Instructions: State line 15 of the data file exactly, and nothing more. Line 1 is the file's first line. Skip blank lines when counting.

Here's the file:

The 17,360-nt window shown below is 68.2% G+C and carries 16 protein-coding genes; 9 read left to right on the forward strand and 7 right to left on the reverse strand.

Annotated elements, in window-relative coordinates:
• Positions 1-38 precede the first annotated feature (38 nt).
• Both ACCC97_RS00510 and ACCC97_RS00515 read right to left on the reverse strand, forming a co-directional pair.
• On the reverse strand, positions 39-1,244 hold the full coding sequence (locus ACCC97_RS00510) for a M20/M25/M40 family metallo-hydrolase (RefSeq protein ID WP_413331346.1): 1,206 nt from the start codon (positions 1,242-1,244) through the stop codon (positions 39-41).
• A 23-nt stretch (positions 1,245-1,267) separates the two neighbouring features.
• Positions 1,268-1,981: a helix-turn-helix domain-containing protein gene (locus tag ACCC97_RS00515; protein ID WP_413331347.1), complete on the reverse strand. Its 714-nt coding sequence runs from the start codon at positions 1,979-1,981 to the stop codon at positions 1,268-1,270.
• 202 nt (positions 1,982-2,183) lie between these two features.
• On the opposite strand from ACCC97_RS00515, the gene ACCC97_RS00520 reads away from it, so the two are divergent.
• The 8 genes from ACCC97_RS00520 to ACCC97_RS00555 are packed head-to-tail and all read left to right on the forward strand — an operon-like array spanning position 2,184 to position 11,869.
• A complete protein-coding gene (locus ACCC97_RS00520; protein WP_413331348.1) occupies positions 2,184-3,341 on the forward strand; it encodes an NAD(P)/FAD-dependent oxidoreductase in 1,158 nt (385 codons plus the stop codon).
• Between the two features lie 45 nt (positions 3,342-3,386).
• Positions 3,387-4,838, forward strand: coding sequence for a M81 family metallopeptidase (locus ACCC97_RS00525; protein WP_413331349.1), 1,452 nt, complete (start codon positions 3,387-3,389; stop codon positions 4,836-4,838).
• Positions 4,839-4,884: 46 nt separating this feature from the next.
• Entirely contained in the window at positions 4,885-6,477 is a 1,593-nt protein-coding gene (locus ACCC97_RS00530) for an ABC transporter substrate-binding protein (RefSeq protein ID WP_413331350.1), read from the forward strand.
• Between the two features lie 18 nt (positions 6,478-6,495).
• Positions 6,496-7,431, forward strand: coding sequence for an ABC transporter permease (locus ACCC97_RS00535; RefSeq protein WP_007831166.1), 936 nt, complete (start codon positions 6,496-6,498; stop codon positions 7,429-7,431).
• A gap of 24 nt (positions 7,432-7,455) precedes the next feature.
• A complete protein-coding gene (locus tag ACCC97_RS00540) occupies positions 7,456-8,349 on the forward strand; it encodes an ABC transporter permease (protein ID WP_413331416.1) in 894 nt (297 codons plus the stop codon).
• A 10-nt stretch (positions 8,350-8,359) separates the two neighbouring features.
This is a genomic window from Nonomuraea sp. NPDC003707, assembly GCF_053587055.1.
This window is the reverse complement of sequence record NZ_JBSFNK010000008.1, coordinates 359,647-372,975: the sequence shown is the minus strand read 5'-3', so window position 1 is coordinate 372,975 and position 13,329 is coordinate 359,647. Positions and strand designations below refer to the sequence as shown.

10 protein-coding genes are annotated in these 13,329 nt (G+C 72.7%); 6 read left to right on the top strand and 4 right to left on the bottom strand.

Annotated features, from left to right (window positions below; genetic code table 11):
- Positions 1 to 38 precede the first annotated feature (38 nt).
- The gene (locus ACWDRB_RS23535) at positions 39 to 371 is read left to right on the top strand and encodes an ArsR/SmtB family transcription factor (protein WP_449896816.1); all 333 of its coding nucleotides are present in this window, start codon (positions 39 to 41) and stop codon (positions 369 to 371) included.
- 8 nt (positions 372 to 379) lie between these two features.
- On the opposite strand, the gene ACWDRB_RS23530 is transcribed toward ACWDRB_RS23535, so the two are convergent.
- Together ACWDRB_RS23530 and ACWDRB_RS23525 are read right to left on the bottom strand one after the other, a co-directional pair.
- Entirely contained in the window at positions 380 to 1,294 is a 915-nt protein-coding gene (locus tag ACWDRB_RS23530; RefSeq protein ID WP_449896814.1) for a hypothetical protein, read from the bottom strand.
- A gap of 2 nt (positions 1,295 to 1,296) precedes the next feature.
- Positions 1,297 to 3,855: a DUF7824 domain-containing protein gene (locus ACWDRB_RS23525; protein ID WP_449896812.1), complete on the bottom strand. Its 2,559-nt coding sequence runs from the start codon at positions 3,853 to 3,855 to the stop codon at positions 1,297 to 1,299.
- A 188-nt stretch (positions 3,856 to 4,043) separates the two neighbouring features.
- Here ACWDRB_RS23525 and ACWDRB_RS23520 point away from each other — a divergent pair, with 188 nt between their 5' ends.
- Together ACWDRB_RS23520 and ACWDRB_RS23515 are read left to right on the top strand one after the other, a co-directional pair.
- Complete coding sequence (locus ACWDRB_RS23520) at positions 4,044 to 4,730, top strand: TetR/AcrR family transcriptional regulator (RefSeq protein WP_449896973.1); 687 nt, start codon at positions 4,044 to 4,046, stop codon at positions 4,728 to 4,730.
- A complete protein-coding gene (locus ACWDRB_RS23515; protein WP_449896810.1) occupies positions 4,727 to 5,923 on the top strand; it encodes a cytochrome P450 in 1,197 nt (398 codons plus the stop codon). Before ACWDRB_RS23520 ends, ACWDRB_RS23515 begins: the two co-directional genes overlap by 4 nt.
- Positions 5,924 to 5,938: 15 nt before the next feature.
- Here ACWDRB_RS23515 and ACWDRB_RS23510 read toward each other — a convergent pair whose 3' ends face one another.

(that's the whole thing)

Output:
• Entirely contained in the window at positions 4,885-6,477 is a 1,593-nt protein-coding gene (locus ACCC97_RS00530) for an ABC transporter substrate-binding protein (RefSeq protein ID WP_413331350.1), read from the forward strand.